New citizens. New economy. New issues.
California has done it again. The most populous and powerful state in the union has remade itself.
And by deciding to move its presidential primaries to the early-bird date of March 7, 2000, California will finally exert the kind of influence on nominating a candidate it does in electing one. Now dominated by Democrats after years of Republican rule, the state is going to be the arena for the coming battle for the great, satisfied but fickle, Moderate Middle.
The old issues? Crime and taxes. The new ones? Maybe not guns or the Ten Commandments, Washington's latest obsessions, but the kinds of challenges that your average California suburbanite wants someone to fix: traffic, sprawl, parks, schools, health care and nursing homes.
Or what one GOP analyst called "the postmaterialist, postmodern value orientation." That's California-speak for: livability.
It is often written that California, and not Disneyland in Anaheim, is the real "Tomorrowland," where America reinvents its future, sometimes for better, sometimes for worse.
Over the coming year, California is set to play an outsized role in deciding the direction of the nation, influencing not only who will win the White House and Congress at the beginning of the new century, but how the country faces the new "quality of life" agendas shaped by the dominance of the baby boom generation at a moment of incredible economic prosperity.
The big, interesting questions -- Who are we as a people and where are we going? -- will be answered, at least in part, here.
The old California of just a few years past is fading away. In the blink of a single decade, the aerospace and defense industries have been transformed. Cold Warriors are now making titanium golf clubs in the seaside city of Carlsbad. The multimedia, entertainment, Internet industries dominate with $4 of every $10 of venture capital spent in California.
One of the hottest jobs? Animation.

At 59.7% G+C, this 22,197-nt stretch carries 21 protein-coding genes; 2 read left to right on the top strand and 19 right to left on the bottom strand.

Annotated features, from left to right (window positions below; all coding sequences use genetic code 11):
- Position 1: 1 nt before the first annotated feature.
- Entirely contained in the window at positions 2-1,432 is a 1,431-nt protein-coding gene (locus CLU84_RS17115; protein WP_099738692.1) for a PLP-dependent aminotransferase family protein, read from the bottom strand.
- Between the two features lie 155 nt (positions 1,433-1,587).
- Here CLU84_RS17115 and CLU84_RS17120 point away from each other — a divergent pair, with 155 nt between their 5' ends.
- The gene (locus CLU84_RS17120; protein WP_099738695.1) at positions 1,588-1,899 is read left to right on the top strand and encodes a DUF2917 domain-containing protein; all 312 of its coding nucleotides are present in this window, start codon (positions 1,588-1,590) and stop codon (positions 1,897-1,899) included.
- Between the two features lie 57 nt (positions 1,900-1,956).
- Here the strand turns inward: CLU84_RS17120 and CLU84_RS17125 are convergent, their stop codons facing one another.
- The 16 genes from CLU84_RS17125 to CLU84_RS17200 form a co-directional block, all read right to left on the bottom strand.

One of the biggest manufacturers? Toys.
One of the largest slices of the private sector in the Los Angeles Basin is small businesses run by immigrants and their children. The traditional downtown power brokers are still around, but their clout is diluted.
So is the power of the two parties.
Nixon's Silent Majority and the Reagan Democrats who built the coalition that put Republicans in office, from the state Assembly to the governorship to Congress and the White House, are becoming as hard to find here as parking spots at the local minimall.
The Reagan Democrats are being replaced by Soccer Moms as the vote most sought, but the moms now are as likely to have last names like Kwachukwu and Petrossian, Chung and Rodriguez.
The suburbs rule. But the suburbs are not the traditional enclaves of whites. They are now called by demographers the new "ethnoburbs." Latinos, who have doubled in the electorate in a decade, are the fastest-growing ethnic group.
Out here, Angry White Males are now Content White Males, with Californians telling pollsters they feel upbeat.
But even as Republicans speak openly of their "annihilation" in last year's state elections, California is still very much up for grabs politically, particularly when it comes to choosing a president.
Consider: In the latest Los Angeles Times poll, in the clash of two scions of wealth and privilege who want the Moderate Middle, Texas Gov. George W. Bush (R) beat Vice President Gore 49 to 45 percent, a statistical dead heat.
Think of California politics as a wave. After years of riding the big ones, Republicans here experienced the political equivalent of a wipeout in 1998.
Democrats now control the governor's office and both houses of the California legislature. Republican strategists fear, without hyperbole, that it is possible for California to become a one-party state, like Hawaii, with a few scattered regional strongholds still defended by GOP stalwarts.
Gov. Gray Davis, a tenaciously centrist Democrat, was almost written off as too dull to take the prize in a state where voters get most of their information about candidates from poll-tested, hyper-produced, often misleading 30-second TV spots.
But Davis defeated Republican opponent Dan Lungren, the antiabortion attorney general who ran on "character" and crime, by almost 20 percentage points.
"Clearly, we're in a hole," said state Sen. Jim Brulte, widely seen as the brains behind the Republicans in Sacramento. "Not an insurmountable hole, but a hole."
Many Republicans blame Lungren and his hapless campaign. But that is only a part of the picture. Bernd Schwieren, an analyst for the California GOP, concluded that Lungren, with his conservative appeals about character and crime and taxes, was searching for an electorate that had vanished.
"He failed to realize California had changed so much that the voters he thought he was talking to no longer existed in sufficient numbers to win," Schwieren said.
"He was talking to ghosts."
Among registered voters, Democrats now have a sizable edge. And upon closer inspection, it just gets worse for the GOP.
Among new voters, Republican registration is an elevator dropping through the basement. Between 1992 and 1999, Republican registration fell to 35 percent. Democrats have lost registered voters too, but are at 47 percent.